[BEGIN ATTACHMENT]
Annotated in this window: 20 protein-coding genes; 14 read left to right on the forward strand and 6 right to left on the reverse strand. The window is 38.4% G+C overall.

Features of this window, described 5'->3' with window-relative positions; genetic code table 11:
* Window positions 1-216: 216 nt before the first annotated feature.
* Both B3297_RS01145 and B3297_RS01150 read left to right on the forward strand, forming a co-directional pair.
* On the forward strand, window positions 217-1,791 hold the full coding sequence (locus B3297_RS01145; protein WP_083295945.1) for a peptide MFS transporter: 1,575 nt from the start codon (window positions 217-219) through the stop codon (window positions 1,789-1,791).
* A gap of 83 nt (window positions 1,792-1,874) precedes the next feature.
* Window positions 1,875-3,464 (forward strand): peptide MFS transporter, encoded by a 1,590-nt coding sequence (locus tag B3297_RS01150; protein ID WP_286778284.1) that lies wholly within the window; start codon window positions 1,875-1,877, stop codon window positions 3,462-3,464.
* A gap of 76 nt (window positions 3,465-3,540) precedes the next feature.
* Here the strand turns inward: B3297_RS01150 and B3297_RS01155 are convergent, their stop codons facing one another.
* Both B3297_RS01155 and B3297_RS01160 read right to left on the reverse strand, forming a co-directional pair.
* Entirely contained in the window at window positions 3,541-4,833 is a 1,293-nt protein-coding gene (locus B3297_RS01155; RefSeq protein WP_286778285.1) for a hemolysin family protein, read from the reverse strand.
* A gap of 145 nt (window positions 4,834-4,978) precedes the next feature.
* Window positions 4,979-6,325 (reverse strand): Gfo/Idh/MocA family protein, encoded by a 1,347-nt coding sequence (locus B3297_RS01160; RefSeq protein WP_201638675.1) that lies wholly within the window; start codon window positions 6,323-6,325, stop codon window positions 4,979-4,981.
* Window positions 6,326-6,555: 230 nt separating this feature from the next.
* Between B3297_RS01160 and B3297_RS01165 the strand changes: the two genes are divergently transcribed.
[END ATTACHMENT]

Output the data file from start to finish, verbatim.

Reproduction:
Annotated in this window: 20 protein-coding genes; 14 read left to right on the forward strand and 6 right to left on the reverse strand. The window is 38.4% G+C overall.

Features of this window, described 5'->3' with window-relative positions; genetic code table 11:
* Window positions 1-216: 216 nt before the first annotated feature.
* Both B3297_RS01145 and B3297_RS01150 read left to right on the forward strand, forming a co-directional pair.
* On the forward strand, window positions 217-1,791 hold the full coding sequence (locus B3297_RS01145; protein WP_083295945.1) for a peptide MFS transporter: 1,575 nt from the start codon (window positions 217-219) through the stop codon (window positions 1,789-1,791).
* A gap of 83 nt (window positions 1,792-1,874) precedes the next feature.
* Window positions 1,875-3,464 (forward strand): peptide MFS transporter, encoded by a 1,590-nt coding sequence (locus tag B3297_RS01150; protein ID WP_286778284.1) that lies wholly within the window; start codon window positions 1,875-1,877, stop codon window positions 3,462-3,464.
* A gap of 76 nt (window positions 3,465-3,540) precedes the next feature.
* Here the strand turns inward: B3297_RS01150 and B3297_RS01155 are convergent, their stop codons facing one another.
* Both B3297_RS01155 and B3297_RS01160 read right to left on the reverse strand, forming a co-directional pair.
* Entirely contained in the window at window positions 3,541-4,833 is a 1,293-nt protein-coding gene (locus B3297_RS01155; RefSeq protein WP_286778285.1) for a hemolysin family protein, read from the reverse strand.
* A gap of 145 nt (window positions 4,834-4,978) precedes the next feature.
* Window positions 4,979-6,325 (reverse strand): Gfo/Idh/MocA family protein, encoded by a 1,347-nt coding sequence (locus B3297_RS01160; RefSeq protein WP_201638675.1) that lies wholly within the window; start codon window positions 6,323-6,325, stop codon window positions 4,979-4,981.
* Window positions 6,326-6,555: 230 nt separating this feature from the next.
* Between B3297_RS01160 and B3297_RS01165 the strand changes: the two genes are divergently transcribed.